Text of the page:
The above results correlate antiphagocytic activity with increased numbers of adherent secretion-competent EPEC. To further examine this relationship, J774 cells were infected for 180 min with wild-type EPEC and cfm, and the percentages of intracellular bacteria were determined for cells with 0 to 5, 5 to 15, or 15 to 50 cell-associated bacteria. The antiphagocytic effect of wild-type EPEC was increased significantly (P < 0.05) with increasing numbers of bacteria per J774 cell (Fig. (Fig.2C).2C). This differed from cfm, as the percentage of intracellular bacteria remained independent of the number of cell-associated bacteria.

Phosphorylation profiles of EPEC-infected J774 cells.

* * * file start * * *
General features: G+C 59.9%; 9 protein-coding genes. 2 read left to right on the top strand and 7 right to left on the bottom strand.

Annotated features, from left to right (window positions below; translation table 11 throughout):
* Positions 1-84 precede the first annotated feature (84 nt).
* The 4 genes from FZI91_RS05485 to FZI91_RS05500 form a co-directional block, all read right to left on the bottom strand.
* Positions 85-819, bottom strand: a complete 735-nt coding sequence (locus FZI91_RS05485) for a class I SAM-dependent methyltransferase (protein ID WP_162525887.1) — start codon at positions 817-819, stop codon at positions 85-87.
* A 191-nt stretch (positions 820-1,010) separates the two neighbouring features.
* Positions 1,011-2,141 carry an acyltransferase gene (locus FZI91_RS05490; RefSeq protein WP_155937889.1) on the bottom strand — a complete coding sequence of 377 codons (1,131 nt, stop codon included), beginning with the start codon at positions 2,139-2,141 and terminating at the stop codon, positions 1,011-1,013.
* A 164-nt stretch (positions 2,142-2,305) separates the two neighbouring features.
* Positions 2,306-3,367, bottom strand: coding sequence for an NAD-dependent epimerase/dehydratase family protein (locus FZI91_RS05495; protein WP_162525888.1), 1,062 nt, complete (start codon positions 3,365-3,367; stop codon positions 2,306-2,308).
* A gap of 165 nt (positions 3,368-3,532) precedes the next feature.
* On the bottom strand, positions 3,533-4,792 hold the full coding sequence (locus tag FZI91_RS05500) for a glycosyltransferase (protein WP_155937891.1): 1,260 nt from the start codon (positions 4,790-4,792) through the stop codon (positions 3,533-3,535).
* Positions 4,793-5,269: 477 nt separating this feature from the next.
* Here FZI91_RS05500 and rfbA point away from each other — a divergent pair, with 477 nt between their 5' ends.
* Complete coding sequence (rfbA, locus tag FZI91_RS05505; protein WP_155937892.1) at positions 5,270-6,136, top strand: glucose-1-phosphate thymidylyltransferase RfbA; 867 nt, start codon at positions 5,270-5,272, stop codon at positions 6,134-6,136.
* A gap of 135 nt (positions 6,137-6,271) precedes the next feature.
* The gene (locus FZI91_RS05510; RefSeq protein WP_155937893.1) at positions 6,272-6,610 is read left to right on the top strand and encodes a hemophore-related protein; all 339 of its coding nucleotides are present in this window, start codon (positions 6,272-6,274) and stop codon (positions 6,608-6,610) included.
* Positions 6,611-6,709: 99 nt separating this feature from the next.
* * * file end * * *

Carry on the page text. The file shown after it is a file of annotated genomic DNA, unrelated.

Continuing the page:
To determine whether EPEC induced tyrosine dephosphorylation in J774 cells, similar to that seen with HeLa cells (16), J774 cells were infected with wild-type and mutant EPEC, and protein extracts were resolved by SDS-PAGE. Phosphotyrosine profiles were visualized by Western blot analysis with antiphosphotyrosine antibodies (see Materials and Methods). Wild-type EPEC and the Bfp mutant induced tyrosine dephosphorylation of a triplet of proteins migrating around 50 kDa, a 60-kDa protein, a 100-kDa protein, and a 110-kDa protein (Fig. (Fig.3).3). The eae and tir mutants induced dephosphorylation of the 60-kDa protein as well as the 50, 100, and 110-kDa proteins, although to a lesser extent. The secretion-deficient mutants (espA, espB, and espD mutants and cfm) did not cause tyrosine dephosphorylation of host proteins relative to the uninfected control. The strains that caused dephosphorylation were the same as those that blocked bacterial uptake, correlating dephosphorylation with the observed antiphagocytic phenotype. Interestingly, the eae and tir mutants, which demonstrated intermediate antiphagocytic effects, induced intermediate levels of dephosphorylation.